In the previous part of this study on Psalm 2, we looked at the second promise of Psalm 2 concerning the future reign of Christ. Today I'll look at the warnings of the Holy Spirit in verses 10-12.
The Spirit Warns
Psalm 2 begins with David speaking as a prophet, lamenting over the way the world's rulers scoff at the Lord. It proceeds with the Lord laughing over the feeble attempts of men to frustrate His will. It is then punctuated by a proclamation of Jesus in which He announces His Father's promise that He, the Son, will one day triumph over all the kingdoms of the world.
The psalm concludes with a warning given by the Holy Spirit:
10 "Now, therefore, O kings, show discernment;
Take warning, O judges of the earth.
11 Serve the Lord with reverence,
And rejoice with trembling.
12 Do homage to the Son, lest He become angry,
and you perish in the way,
For His wrath may soon be kindled."
The Spirit's warning is addressed to the kings and judges of the earth. It is a solemn call for the political leaders of the world to clean up their acts and submit themselves and their nations to the Lord's will before He bursts from the heavens in wrath.
Unfortunately, this stern warning seems forever to fall on deaf ears and hardened hearts. The warning was spoken 3,000 years ago, and power grubbing and political corruption continue unabated to this day. The world's political leaders continue to thumb their noses at God and mock His Anointed One.
But a "day of reckoning" (Isaiah 2:12) is fast approaching, and what a day it will be! The book of Revelation says that on that day "the kings of the earth and the great men and the commanders and the rich and the strong..." will hide themselves in caves and will cry out to the rocks of the mountains: "Fall on us and hide us from the presence of Him who sits on the throne, and from the wrath of the Lamb" (Revelation 6:15-16).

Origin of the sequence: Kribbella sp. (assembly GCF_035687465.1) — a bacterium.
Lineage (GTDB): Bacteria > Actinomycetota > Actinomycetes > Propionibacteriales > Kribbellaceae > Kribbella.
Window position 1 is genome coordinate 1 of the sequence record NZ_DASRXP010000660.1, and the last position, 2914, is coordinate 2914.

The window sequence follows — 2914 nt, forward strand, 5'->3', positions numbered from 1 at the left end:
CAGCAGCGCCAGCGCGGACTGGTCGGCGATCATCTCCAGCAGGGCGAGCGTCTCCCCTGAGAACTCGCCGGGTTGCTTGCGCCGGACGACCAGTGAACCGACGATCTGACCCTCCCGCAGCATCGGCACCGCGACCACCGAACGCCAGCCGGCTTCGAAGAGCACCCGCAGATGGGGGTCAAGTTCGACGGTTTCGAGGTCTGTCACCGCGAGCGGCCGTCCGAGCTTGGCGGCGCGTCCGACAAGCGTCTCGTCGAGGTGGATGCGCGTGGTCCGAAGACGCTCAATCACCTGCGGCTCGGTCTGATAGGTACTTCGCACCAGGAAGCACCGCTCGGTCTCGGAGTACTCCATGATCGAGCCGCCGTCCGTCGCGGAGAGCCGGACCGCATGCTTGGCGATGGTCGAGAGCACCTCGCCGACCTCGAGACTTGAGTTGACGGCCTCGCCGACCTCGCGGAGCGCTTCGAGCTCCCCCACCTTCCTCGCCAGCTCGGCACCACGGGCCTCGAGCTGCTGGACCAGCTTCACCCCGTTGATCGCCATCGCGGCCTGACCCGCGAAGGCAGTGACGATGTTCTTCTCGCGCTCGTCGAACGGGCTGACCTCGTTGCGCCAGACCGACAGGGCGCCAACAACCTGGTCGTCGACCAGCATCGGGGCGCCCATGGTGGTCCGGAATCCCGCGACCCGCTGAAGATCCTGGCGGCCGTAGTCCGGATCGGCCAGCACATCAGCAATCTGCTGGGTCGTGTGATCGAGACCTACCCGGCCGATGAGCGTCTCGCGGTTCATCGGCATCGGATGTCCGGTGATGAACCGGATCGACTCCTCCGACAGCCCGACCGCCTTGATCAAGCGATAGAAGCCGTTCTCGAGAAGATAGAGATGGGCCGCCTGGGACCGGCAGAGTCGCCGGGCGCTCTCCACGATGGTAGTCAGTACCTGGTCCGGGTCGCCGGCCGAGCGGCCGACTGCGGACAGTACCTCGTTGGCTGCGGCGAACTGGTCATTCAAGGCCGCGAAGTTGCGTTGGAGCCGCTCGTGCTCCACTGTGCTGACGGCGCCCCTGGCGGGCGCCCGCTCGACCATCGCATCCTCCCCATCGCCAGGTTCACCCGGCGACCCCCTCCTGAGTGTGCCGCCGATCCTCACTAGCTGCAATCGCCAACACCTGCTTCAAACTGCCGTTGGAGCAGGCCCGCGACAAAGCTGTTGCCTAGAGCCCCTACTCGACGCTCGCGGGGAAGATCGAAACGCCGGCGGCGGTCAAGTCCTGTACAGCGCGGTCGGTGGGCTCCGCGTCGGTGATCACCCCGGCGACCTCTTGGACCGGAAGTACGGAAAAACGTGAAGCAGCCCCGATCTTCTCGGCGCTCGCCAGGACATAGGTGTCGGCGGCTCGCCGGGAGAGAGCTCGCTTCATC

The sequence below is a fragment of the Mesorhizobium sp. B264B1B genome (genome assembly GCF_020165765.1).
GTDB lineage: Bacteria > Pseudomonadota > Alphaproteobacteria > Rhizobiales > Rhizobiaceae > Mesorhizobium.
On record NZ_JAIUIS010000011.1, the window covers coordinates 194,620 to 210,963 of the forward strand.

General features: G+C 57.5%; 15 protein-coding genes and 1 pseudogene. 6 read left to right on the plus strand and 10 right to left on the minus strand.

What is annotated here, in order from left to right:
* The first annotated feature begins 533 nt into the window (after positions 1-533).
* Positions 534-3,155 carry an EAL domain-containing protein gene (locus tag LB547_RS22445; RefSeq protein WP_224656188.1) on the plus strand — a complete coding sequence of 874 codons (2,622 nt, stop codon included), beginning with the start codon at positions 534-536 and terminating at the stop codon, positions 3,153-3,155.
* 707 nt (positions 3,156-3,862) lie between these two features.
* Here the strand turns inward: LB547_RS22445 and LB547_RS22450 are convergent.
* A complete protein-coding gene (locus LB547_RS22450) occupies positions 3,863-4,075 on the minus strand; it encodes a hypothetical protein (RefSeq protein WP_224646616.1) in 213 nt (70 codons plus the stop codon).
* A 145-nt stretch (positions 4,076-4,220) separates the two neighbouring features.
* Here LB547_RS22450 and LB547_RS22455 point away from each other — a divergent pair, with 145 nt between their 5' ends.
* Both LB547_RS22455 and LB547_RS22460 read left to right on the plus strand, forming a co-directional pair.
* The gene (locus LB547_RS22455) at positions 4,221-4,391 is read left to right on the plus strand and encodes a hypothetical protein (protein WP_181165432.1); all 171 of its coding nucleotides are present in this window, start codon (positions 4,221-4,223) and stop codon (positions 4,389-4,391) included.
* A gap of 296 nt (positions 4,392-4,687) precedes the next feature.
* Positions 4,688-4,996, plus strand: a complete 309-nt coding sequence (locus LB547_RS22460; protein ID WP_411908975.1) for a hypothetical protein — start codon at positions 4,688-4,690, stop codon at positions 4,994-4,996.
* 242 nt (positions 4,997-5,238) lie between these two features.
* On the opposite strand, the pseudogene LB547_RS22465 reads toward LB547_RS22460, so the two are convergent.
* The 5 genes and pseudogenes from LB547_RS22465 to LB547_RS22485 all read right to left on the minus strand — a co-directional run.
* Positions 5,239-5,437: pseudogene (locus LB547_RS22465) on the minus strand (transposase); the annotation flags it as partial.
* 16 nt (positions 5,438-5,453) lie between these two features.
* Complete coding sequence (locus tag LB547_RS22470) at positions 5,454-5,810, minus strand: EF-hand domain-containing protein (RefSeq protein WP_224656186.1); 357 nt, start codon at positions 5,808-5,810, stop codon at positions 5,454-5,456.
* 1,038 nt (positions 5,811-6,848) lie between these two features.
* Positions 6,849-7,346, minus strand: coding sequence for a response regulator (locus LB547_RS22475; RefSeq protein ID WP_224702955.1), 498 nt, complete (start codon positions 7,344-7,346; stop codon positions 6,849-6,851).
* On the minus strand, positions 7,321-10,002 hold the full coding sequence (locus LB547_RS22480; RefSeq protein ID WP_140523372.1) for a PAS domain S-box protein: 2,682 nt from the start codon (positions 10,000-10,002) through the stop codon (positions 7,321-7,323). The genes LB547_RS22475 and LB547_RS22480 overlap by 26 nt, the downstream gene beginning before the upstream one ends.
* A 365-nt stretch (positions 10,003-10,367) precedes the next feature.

The Lord has delayed the outpouring of His wrath because He does not desire that any should perish but that all should come to repentance (2 Peter 3:9). But there is a limit to the Lord's patience, and while He waits, "He reserves wrath for His enemies" (Nahum 1:2). The Lord may be slow to anger, but "He will by no means leave the guilty unpunished" (Nahum 1:3).
But the political leaders of the world are not the only audience for the Spirit's warning. The warning is also aimed at the redeemed, for — as I have already pointed out — we will one day serve as the kings and judges of this world. So, let the redeemed take notice of what we are called to do as we await the Lord's return.
A Call to Worship
First, we are called to "worship the Lord with reverence" (Psalm 2:11). The actual Hebrew word here is "serve" rather than "worship." But I like the use of the term, worship, because it emphasizes that our ultimate worship of the Lord is expressed in how we serve Him.
We so often think of worship only in terms of what we do when we come together corporately as a congregation of believers. Don't get me wrong — corporate worship is extremely important. We were created to worship God (Deuteronomy 6:13), and God actively seeks people who are worshiping Him in spirit and truth (John 4:23).
But the ultimate worship is expressed in what we do when we leave the congregation and return to the world. Do those who come in contact with us recognize that we have been in the presence of the Lord? Do we return from worship "to bless our household," as was the case in King David's life? (2 Samuel 6:20)
Do you have a passion to worship God? Do you desire to celebrate Him for who He is and what He has done? And do you desire to express that worship not only with the praise of your lips but with the labor of your body and the money you have earned?
One other thing — Do you understand that one day soon You will stand before the Lord and be judged of your works?
In the next part of this study on Psalm 2, I'll look at the significance of the believer's works.